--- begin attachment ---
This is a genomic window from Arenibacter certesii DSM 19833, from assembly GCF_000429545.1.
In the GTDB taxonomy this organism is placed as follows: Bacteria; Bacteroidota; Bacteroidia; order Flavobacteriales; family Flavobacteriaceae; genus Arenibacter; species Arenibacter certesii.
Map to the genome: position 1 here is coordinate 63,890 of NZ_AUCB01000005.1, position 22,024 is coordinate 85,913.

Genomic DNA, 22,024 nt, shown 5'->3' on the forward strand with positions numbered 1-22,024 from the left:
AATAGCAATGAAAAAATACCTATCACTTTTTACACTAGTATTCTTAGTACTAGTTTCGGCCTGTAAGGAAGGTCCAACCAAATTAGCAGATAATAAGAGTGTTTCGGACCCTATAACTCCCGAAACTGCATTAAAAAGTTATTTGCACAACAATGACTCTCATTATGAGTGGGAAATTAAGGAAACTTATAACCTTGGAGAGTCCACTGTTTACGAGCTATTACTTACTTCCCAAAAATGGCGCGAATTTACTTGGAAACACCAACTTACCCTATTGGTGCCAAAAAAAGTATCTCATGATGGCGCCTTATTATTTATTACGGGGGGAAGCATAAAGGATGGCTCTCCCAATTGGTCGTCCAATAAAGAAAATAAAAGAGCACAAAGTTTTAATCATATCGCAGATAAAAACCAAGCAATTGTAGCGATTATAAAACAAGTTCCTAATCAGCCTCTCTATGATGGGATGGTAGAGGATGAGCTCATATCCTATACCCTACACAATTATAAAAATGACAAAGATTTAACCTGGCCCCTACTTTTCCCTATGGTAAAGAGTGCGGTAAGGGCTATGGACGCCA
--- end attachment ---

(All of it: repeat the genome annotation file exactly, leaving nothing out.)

This is a genomic window from Arenibacter certesii DSM 19833, from assembly GCF_000429545.1.
In the GTDB taxonomy this organism is placed as follows: Bacteria; Bacteroidota; Bacteroidia; order Flavobacteriales; family Flavobacteriaceae; genus Arenibacter; species Arenibacter certesii.
Map to the genome: position 1 here is coordinate 63,890 of NZ_AUCB01000005.1, position 22,024 is coordinate 85,913.

Genomic DNA, 22,024 nt, shown 5'->3' on the forward strand with positions numbered 1-22,024 from the left:
AATAGCAATGAAAAAATACCTATCACTTTTTACACTAGTATTCTTAGTACTAGTTTCGGCCTGTAAGGAAGGTCCAACCAAATTAGCAGATAATAAGAGTGTTTCGGACCCTATAACTCCCGAAACTGCATTAAAAAGTTATTTGCACAACAATGACTCTCATTATGAGTGGGAAATTAAGGAAACTTATAACCTTGGAGAGTCCACTGTTTACGAGCTATTACTTACTTCCCAAAAATGGCGCGAATTTACTTGGAAACACCAACTTACCCTATTGGTGCCAAAAAAAGTATCTCATGATGGCGCCTTATTATTTATTACGGGGGGAAGCATAAAGGATGGCTCTCCCAATTGGTCGTCCAATAAAGAAAATAAAAGAGCACAAAGTTTTAATCATATCGCAGATAAAAACCAAGCAATTGTAGCGATTATAAAACAAGTTCCTAATCAGCCTCTCTATGATGGGATGGTAGAGGATGAGCTCATATCCTATACCCTACACAATTATAAAAATGACAAAGATTTAACCTGGCCCCTACTTTTCCCTATGGTAAAGAGTGCGGTAAGGGCTATGGACGCCA